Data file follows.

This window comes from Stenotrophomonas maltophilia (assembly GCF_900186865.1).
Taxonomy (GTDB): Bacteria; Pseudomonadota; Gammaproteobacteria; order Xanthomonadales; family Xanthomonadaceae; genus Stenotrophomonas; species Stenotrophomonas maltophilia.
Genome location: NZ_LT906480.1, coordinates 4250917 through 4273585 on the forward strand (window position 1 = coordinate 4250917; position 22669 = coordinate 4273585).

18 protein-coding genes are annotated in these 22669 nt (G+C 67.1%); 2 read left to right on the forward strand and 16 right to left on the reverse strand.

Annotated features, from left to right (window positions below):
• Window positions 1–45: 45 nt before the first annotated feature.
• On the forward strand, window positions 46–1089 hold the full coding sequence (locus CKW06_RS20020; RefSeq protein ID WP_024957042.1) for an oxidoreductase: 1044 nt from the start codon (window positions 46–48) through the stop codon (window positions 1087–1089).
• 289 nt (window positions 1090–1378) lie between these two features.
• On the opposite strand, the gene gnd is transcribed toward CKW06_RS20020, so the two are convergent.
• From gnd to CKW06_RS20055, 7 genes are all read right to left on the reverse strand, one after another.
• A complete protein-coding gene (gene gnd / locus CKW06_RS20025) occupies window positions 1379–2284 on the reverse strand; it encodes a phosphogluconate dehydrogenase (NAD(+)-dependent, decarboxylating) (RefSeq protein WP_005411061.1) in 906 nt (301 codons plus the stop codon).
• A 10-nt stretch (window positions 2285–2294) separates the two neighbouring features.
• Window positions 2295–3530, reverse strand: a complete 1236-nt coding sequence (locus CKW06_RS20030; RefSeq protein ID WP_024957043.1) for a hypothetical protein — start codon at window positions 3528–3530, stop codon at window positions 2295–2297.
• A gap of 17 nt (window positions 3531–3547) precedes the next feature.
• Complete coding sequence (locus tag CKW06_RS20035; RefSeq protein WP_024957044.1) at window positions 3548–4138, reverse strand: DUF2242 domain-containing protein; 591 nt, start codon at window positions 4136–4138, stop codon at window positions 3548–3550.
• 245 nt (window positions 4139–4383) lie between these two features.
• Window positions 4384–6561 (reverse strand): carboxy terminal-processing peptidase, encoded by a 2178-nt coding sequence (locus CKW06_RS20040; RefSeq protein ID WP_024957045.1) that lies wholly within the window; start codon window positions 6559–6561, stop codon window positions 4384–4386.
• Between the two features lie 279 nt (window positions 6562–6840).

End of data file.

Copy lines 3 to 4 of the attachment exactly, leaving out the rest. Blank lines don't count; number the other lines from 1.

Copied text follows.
Genome location: NZ_LT906480.1, coordinates 4250917 through 4273585 on the forward strand (window position 1 = coordinate 4250917; position 22669 = coordinate 4273585).

18 protein-coding genes are annotated in these 22669 nt (G+C 67.1%); 2 read left to right on the forward strand and 16 right to left on the reverse strand.